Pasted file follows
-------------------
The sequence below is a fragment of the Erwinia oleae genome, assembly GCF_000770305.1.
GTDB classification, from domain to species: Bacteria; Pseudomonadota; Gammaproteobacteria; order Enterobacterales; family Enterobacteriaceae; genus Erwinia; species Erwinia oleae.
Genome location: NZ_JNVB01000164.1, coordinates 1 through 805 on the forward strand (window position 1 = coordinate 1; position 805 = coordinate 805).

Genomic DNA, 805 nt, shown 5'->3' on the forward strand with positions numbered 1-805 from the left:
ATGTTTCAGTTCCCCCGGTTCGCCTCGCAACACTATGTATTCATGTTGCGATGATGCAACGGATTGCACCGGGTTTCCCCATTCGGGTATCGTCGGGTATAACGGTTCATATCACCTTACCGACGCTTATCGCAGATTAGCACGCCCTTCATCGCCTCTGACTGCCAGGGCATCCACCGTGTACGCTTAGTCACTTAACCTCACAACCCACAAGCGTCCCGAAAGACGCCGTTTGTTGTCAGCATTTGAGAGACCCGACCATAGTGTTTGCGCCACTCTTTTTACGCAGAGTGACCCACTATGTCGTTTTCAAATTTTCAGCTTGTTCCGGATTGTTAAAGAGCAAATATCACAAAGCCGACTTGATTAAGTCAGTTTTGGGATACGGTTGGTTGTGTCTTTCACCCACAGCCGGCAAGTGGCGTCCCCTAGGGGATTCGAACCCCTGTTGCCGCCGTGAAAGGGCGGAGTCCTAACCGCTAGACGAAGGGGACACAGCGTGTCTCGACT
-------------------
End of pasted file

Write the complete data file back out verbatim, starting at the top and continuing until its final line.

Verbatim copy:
The sequence below is a fragment of the Erwinia oleae genome, assembly GCF_000770305.1.
GTDB classification, from domain to species: Bacteria; Pseudomonadota; Gammaproteobacteria; order Enterobacterales; family Enterobacteriaceae; genus Erwinia; species Erwinia oleae.
Genome location: NZ_JNVB01000164.1, coordinates 1 through 805 on the forward strand (window position 1 = coordinate 1; position 805 = coordinate 805).

Genomic DNA, 805 nt, shown 5'->3' on the forward strand with positions numbered 1-805 from the left:
ATGTTTCAGTTCCCCCGGTTCGCCTCGCAACACTATGTATTCATGTTGCGATGATGCAACGGATTGCACCGGGTTTCCCCATTCGGGTATCGTCGGGTATAACGGTTCATATCACCTTACCGACGCTTATCGCAGATTAGCACGCCCTTCATCGCCTCTGACTGCCAGGGCATCCACCGTGTACGCTTAGTCACTTAACCTCACAACCCACAAGCGTCCCGAAAGACGCCGTTTGTTGTCAGCATTTGAGAGACCCGACCATAGTGTTTGCGCCACTCTTTTTACGCAGAGTGACCCACTATGTCGTTTTCAAATTTTCAGCTTGTTCCGGATTGTTAAAGAGCAAATATCACAAAGCCGACTTGATTAAGTCAGTTTTGGGATACGGTTGGTTGTGTCTTTCACCCACAGCCGGCAAGTGGCGTCCCCTAGGGGATTCGAACCCCTGTTGCCGCCGTGAAAGGGCGGAGTCCTAACCGCTAGACGAAGGGGACACAGCGTGTCTCGACT